Principle Three: Get Resilient
Deterrence by denial focuses on defensive measures aimed at convincing potential attackers that their effort will not succeed or that they will be denied the benefits they seek. If they perceive formidable obstacles to their success, such that attaining their goals will be either too difficult or too costly, they are less likely to undertake the action. This approach has particular application to the cyber world, where more than ninety percent of successful breaches, including those against the Democratic National Committee, employ rudimentary hacking techniques that could be easily prevented.
There are several important steps we can take to reduce our vulnerability to cyberattacks on our voting systems and other critical infrastructure. Within the cyber realm itself, we can make a concerted effort to patch vulnerabilities, update software, and employ malware detection systems. This would go far toward making cyberattacks more difficult, even if it would not preclude intrusions by sophisticated operators. Increasing the difficulty of success can have important deterrent value, not only because it makes the operations more costly and less certain, but also because it narrows the field of potential intruders to those with advanced – usually government-supported – capabilities, allowing analysts to better focus their attribution efforts.
Because no cyber defense can preclude all attacks, we should consider supplementing our defensive efforts with the construction of separate back-up analog control systems for our critical infrastructure that would operate off-line in the event that our digital control systems were compromised. Returning to the use of paper balloting would be fairly easy to do with voting systems. It would be a lengthy and costly undertaking to build back-up controls for power generation and water supply systems, but it would greatly reduce incentives to attack our critical infrastructure and substantially increase our national confidence in our ability to withstand attacks.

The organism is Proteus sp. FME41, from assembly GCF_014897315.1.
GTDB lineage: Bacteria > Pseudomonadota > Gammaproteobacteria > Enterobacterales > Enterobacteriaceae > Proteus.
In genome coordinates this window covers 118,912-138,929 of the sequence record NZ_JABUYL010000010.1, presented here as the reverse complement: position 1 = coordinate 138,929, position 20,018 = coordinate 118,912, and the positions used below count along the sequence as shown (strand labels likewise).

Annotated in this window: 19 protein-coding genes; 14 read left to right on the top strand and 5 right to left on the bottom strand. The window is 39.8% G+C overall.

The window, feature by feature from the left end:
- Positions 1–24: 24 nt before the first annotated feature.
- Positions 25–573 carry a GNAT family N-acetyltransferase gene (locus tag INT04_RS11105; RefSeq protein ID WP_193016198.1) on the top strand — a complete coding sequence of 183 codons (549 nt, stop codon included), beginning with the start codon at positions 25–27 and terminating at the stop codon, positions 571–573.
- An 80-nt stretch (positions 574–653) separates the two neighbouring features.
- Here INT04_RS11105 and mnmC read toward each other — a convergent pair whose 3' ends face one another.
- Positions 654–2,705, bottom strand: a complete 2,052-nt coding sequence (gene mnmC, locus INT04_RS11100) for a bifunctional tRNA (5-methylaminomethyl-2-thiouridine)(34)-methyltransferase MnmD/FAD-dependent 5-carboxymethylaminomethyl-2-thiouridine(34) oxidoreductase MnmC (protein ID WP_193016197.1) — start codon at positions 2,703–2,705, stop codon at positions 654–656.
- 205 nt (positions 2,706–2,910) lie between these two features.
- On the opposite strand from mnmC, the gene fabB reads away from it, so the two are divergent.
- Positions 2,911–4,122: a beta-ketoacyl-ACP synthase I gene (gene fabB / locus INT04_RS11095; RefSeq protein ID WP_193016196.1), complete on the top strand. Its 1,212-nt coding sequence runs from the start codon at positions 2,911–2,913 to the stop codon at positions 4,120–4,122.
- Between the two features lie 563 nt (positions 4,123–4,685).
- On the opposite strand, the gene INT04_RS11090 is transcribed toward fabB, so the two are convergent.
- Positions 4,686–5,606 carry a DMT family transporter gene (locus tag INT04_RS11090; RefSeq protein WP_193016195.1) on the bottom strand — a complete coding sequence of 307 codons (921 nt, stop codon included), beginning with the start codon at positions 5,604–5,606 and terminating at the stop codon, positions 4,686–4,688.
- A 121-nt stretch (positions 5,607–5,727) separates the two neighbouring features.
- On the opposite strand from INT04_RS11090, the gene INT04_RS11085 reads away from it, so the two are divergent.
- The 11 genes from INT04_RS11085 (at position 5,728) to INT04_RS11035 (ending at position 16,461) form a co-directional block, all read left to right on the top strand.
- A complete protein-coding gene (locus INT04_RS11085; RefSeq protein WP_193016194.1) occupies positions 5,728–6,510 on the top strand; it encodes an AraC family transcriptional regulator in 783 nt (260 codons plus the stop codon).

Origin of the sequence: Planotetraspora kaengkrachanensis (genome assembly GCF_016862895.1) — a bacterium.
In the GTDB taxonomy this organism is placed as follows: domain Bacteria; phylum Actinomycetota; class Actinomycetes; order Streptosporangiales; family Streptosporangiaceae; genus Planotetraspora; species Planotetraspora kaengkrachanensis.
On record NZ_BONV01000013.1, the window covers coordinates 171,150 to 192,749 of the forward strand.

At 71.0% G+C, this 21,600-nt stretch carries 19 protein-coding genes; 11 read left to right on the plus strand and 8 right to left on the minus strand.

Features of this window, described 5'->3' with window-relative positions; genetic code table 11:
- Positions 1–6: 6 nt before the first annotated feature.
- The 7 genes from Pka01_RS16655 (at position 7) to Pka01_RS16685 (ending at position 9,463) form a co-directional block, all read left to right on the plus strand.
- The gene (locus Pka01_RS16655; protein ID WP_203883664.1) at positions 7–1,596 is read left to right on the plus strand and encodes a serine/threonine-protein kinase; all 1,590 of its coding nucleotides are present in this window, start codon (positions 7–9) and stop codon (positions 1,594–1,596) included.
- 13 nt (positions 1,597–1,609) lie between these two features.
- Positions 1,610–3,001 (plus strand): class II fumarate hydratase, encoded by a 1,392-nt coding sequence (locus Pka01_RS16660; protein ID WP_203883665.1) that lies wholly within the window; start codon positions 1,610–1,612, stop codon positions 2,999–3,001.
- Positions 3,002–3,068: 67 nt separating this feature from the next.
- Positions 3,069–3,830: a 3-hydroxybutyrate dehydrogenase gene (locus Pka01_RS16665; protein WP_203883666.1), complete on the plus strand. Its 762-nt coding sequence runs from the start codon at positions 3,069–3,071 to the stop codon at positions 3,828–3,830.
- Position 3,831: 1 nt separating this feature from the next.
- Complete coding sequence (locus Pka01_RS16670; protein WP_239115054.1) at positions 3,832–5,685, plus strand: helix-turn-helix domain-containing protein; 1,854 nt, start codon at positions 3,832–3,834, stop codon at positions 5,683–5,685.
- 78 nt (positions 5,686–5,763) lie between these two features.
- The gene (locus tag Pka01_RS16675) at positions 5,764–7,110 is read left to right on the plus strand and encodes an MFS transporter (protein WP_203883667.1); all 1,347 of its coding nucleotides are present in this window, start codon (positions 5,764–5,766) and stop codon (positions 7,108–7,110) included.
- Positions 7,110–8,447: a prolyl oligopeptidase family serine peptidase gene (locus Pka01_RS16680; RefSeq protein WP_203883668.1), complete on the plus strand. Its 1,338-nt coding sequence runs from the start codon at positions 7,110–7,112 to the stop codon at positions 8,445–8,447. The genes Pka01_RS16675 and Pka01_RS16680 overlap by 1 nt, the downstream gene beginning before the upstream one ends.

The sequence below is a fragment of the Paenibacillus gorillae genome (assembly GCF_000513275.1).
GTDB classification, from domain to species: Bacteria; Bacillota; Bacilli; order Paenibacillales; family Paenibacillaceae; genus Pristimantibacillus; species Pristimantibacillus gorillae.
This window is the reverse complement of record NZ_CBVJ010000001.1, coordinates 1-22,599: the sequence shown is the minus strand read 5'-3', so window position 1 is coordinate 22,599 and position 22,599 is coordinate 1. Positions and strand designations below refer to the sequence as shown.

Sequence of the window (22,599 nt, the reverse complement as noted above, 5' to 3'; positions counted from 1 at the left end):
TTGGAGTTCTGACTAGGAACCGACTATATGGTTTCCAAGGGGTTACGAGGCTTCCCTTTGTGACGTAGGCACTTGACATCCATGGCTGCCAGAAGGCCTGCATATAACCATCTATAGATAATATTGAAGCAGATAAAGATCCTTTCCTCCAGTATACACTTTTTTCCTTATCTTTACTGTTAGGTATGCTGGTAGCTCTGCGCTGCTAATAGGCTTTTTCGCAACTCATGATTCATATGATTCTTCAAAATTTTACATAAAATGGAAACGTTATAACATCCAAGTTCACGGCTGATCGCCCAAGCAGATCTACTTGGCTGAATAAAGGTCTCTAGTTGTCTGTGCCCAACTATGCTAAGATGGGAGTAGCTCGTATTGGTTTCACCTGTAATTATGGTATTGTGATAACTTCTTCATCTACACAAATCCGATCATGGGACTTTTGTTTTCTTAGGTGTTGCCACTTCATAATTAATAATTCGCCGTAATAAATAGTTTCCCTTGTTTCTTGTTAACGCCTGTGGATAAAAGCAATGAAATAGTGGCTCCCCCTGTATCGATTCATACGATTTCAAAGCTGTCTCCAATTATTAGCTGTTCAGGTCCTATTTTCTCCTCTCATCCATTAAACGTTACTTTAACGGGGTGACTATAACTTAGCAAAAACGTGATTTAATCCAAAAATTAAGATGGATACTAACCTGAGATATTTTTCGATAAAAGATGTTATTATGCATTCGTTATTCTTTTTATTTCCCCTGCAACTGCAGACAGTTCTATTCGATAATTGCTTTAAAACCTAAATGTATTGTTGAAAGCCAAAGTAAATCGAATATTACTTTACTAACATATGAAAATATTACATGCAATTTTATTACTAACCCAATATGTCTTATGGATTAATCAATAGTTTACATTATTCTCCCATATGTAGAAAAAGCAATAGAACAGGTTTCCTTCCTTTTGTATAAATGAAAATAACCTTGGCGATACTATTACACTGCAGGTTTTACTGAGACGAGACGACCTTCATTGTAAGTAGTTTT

Finally, our efforts to build our resilience to foreign influence campaigns should not be limited to the digital world. Moscow has engaged in propaganda campaigns since the Czarist era, and the Soviet Union perpetually targeted the U.S. with aggressive disinformation campaigns throughout the Cold War. At the time, we regarded them as irritations to be countered with diplomatic demarches and corrective press releases, not as existential threats to our national security. Today, a hidden cost of the emotionally satisfying exercise of vilifying Russia is that it distracts us from addressing the domestic roots of our growing societal divisions and putting our own house in order. There is perhaps nothing that will do more to encourage our adversaries to believe in the effectiveness of influence campaigns than the hysteria over Russian activities that has gripped Washington since last fall. Restoring our national confidence that our republic cannot be toppled by propaganda is perhaps the most effective deterrent in our toolbox.
George Beebe is the president of BehaviorMatrix LLC, a text-analytics company. He is Director of the Center for the National Interest’s intelligence program. He formerly served as chief of Russia analysis at the CIA, and as special advisor to Vice President Cheney on Russia and the former Soviet Union.
Image Credit: Office of the President, Russian Federation.